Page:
Jeana Pierson Has Found Her Path

May 23, 2022

Decaturian Editor-in-Chief Jeana Pierson has always had a plan: Get good grades, graduate from Millikin, go to law school, become a fantastic lawyer.

She never expected the things that would come up along the way. Between great opportunities, amazing friends and some impressive accomplishments, Pierson is excited to start law school in the fall, but she’s finding it harder to say goodbye to Millikin than she thought.

“I always said, if I could be a professional student, I think I’d be so good at it. I take comfort in classrooms,” Pierson joked.

While she would excel as a professional student, Pierson has known she wants to be a lawyer since she was in high school. She only wavered once when she came to Millikin and switched her major from political science to journalism, which made her realize how much she loved writing and working with the Decaturian advisor, Dr. Scott Lambert.

“I had [class with Lambert] first semester freshman year, right off the bat, which, we all know Lambert’s influence,” Pierson said. She quickly realized that she preferred journalism classes, and the decision to change her major was easy. “That kind of, like, clicked in my brain. I want to be doing something that I enjoy or take more interest in.”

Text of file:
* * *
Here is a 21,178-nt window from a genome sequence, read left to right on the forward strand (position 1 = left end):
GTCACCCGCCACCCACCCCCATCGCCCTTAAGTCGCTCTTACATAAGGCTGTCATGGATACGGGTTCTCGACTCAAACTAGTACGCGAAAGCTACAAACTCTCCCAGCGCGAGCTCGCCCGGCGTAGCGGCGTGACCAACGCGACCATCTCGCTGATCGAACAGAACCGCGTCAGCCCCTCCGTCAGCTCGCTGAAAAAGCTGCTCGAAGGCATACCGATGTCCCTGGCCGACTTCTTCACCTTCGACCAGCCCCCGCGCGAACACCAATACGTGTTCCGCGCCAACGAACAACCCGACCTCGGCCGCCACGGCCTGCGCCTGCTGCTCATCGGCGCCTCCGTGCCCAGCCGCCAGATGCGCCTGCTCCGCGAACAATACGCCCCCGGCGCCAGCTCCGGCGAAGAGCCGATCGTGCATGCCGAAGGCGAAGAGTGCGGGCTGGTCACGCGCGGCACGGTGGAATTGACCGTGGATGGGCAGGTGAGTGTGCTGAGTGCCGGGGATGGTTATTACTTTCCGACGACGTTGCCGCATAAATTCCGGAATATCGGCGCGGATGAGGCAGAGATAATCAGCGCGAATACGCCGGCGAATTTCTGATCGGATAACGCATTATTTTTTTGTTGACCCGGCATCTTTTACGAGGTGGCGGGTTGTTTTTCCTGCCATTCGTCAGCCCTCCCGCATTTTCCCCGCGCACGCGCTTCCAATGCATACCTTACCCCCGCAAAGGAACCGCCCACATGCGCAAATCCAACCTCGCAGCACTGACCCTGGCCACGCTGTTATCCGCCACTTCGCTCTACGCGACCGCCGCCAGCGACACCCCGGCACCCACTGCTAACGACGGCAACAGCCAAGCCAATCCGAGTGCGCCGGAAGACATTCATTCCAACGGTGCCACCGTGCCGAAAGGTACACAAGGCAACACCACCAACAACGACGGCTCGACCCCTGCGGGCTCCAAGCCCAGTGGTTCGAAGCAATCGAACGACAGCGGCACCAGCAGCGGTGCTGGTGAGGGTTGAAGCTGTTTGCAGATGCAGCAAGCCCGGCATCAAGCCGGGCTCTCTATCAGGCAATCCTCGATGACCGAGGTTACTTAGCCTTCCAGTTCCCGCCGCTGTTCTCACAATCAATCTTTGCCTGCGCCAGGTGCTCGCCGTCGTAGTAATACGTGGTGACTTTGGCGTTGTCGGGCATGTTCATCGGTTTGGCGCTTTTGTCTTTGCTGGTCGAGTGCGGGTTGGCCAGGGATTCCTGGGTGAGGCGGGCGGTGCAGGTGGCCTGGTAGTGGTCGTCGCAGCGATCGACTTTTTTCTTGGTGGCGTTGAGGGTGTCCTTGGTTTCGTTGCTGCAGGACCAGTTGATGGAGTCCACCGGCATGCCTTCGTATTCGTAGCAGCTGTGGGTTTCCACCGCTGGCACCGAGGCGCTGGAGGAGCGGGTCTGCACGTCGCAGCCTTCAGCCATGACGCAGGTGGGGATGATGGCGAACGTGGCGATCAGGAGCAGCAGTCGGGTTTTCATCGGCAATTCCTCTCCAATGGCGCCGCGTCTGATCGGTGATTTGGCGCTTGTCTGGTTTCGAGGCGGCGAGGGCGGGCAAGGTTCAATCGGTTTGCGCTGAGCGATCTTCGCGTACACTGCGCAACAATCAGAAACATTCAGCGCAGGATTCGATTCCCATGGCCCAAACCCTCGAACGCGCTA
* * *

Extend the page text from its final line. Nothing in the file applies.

That brought her to the Decaturian, where she’s worked as a writer and editor since her freshman year. Pierson has written a lot of incredible articles, including a running series called “Jeana’s Declassified College Survival Guide” where she provides funny but practical advice to underclassmen.

But Pierson is proudest of a feature article on Jeffery Aper, Millikin’s previous provost. She wrote this piece during her sophomore year. The article was reposted by several universities, including a Harvard University Twitter account for first-generation college students.

“I really liked getting to talk with him outside of his strictly administrator role because we talked a lot more about his life than that,” Pierson said. “I just really got to know him on a more personal level, and even his wife. We’re all still friends on Facebook…I was really proud of that one.”